“I try not to surround myself with yes-sir men,” Prime Minister Lee Hsien Loong said at a closed door dialogue with 100 technology innovators in February. “That’s important because if all you have are people who say ‘three bags full, sir’, then soon you start to believe them and that is disastrous.”
On the same day that Mr Lee was saying those words, a panel of academics and former senior civil servants at a public forum was saying the same thing.
Singapore, they were urging, needed “more naysayers”, the Straits Times’ headlines the next day screamed.
“We need naysayers in leadership teams who can think the unthinkable,” Professor Chan Heng Chee said.
Professor Tommy Koh, Ambassador-At-Large, said, “When we appoint people to boards, we can also appoint challengers who are subversive and who have alternative points of view. That’s the kind of cultural change we want to see. It makes Singapore stronger, not weaker.”
But the fact that these experts or prominent personalities have had to make such a public call shows that speaking up is one of those things Singaporeans still find hard to do.
The culture of deference is still strong, and Singaporeans prefer to either keep silent or to only express their true feelings behind closed doors in hushed tones.
This seems to have been the case with the “junior doctors” mentioned by Professor Paul Tambyah, senior consultant at the National University Hospital (NUH).
Prof Paul had said at a public forum on May Day that some junior doctors in his field had told him that “every time they complained about conditions in the public hospital, they are told, ‘Oh complain lar, we can hire somebody from South or Southeast Asia who is willing to work for $3,000 a month’.”
Prof Paul’s remarks drew a reaction from Senior Minister of State for Health, Chee Hong Tat.
Mr Chee chided the professor for not raising the matter with the management involved and to clarify the issue with the junior doctors.
The minister called on Prof Paul to disclose “the names of the administrators and what exactly they said to the junior doctors.”
“We will certainly look into the matter,” the minister said.
Prof Paul, according to the Straits Times, said that he had raised the issue with the administrator in question “dozens of times” but to no avail.
The professor also reportedly said that his forum comments “are not untrue” and can be substantiated in several doctor chat groups.
If what Prof Paul said is true – that the junior doctors did indeed express such grievances to him – then it would be incumbent upon these doctors to step forth and back up Prof Paul’s remarks.
The professor is doing what the Prime Minister and the panel of academics and ambassadors had urged – that Singaporeans speak up, that naysayers are to be welcome and taken seriously.
To be sure, the claim – that these junior doctors were threatened by hospital administrators when they (the doctors) made complaints about the working condition of public hospitals – is a serious one.
Mr Chee is therefore right to be alarmed, and to ask for more information.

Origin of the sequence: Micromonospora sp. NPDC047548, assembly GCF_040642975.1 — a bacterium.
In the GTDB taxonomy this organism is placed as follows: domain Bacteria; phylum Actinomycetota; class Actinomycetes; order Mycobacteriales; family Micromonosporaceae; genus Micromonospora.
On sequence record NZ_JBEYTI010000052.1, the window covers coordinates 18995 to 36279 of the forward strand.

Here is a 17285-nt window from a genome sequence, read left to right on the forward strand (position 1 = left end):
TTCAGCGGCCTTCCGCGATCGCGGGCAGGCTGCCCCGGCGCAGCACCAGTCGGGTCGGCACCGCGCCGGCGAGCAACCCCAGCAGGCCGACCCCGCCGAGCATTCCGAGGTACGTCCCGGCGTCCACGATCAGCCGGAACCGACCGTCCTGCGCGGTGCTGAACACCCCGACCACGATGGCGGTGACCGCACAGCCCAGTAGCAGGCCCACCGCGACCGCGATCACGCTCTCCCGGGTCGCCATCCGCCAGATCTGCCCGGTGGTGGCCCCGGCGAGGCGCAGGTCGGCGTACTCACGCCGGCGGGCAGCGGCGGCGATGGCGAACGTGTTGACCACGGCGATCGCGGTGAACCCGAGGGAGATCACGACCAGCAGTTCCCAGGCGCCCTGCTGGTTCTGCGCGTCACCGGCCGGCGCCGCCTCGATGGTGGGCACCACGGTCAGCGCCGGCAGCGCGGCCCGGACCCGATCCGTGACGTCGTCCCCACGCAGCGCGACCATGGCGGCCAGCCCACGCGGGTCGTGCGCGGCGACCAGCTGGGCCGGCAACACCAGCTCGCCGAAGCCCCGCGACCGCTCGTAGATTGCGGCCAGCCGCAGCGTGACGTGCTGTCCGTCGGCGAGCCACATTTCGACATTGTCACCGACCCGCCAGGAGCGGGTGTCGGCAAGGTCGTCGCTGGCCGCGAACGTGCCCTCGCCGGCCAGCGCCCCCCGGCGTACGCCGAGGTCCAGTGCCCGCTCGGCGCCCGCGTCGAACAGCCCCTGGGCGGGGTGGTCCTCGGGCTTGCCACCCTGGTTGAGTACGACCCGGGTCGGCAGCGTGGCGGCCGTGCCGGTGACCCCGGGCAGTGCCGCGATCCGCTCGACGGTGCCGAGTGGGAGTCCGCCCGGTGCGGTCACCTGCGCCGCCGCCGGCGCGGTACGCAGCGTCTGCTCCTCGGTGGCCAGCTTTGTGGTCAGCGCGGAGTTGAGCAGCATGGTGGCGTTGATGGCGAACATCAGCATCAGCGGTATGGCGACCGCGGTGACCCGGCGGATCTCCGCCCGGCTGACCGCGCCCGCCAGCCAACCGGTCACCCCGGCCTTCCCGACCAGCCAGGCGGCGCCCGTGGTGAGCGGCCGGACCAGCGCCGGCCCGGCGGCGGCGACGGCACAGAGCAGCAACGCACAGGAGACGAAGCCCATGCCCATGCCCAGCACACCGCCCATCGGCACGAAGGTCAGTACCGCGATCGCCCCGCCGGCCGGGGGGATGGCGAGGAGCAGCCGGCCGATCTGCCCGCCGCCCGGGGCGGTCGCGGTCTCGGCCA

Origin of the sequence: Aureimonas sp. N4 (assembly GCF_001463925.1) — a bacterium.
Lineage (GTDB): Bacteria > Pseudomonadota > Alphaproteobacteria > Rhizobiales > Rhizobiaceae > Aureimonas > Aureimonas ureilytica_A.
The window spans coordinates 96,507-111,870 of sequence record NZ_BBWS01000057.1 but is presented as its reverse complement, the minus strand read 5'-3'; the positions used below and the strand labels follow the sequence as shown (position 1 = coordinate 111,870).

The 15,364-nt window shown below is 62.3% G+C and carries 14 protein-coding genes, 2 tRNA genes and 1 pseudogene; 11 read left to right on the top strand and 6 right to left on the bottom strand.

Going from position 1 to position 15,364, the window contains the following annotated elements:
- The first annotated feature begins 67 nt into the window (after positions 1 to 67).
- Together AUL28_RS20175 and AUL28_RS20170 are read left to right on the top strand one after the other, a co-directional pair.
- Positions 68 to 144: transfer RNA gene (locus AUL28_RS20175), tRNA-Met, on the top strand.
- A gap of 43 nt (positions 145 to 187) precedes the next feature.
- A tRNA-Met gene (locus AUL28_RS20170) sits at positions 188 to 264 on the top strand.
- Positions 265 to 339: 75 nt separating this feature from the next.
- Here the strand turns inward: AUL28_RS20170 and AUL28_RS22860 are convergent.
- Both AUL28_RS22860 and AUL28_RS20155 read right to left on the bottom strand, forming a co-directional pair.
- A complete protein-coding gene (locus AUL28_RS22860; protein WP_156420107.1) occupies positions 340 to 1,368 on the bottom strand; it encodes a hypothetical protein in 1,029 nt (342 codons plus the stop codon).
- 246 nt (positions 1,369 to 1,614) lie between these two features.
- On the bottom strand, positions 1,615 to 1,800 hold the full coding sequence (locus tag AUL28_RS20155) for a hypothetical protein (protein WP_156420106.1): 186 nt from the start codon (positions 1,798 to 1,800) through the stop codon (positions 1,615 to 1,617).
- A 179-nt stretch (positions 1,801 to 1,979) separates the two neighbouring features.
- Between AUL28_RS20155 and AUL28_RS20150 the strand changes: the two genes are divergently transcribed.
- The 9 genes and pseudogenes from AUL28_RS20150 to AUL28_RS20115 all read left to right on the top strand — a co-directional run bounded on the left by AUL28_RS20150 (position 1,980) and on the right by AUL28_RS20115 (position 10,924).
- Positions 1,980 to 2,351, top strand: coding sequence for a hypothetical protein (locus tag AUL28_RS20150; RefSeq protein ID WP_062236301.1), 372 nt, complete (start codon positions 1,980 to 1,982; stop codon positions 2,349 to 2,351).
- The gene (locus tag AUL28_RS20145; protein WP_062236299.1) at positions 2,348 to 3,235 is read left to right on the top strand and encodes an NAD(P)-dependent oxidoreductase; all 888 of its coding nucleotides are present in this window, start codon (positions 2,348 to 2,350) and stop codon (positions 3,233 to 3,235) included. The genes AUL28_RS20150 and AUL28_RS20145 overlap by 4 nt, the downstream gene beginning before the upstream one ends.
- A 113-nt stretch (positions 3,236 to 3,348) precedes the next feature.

It is now up to the junior doctors to either deny the claim (if it is untrue that they made it), or to substantiate Prof Paul’s remarks, if they had indeed expressed such views to him.
It is important to get to the bottom of this because:
- It is a serious matter, that hospital administrators could (allegedly) threaten junior doctors. Such corrosive behaviour should not be condoned.
- It goes to the very ethos of what a hospital should be and how it operates.
- The threat contradicts the government’s position that foreign doctors are here on temporary registration and do not compete with locals for jobs.
But just as important, it is incumbent upon doctors (and everyone else in fact) to stand up for their own good, and to speak up to this end.
Professor Paul, who is a very distinguished specialist and consultant doctor, has raised the doctors’ grievances, and there is no reason to question his honesty in doing so.
It is now up to the doctors to stand with Prof Paul, and not throw him under the bus. That would be an appalling and unethical thing to do, and would go against the very grain of what being a doctor is all about.
And if the junior doctors do step up to the plate and substantiate their claims, let’s take them seriously; and even if their claims turn out to be not as they say, let’s take it in the right spirit – that it is better for them to speak up, even if they are proved to be wrong, than not.
“How can Singapore improve if people are not prepared to talk about past mistakes openly and constructively and learn from them?” wrote Han Fook Kwang, editor with the Straits Times, who was a member of the panel at the forum, reflecting on the forum.
“If more of them did so, perhaps attitudes towards failure might change, and there will be a greater willingness to take risk, and to speak up.”
Panellist and behavioural scientist David Chan jokingly addressed civil servants in the audience, saying: “You talk so much to me but when the minister is present, in front of him, you’re absolutely silent.”
Let’s hope the junior doctors will not be like the civil servants Mr Chan was referring to.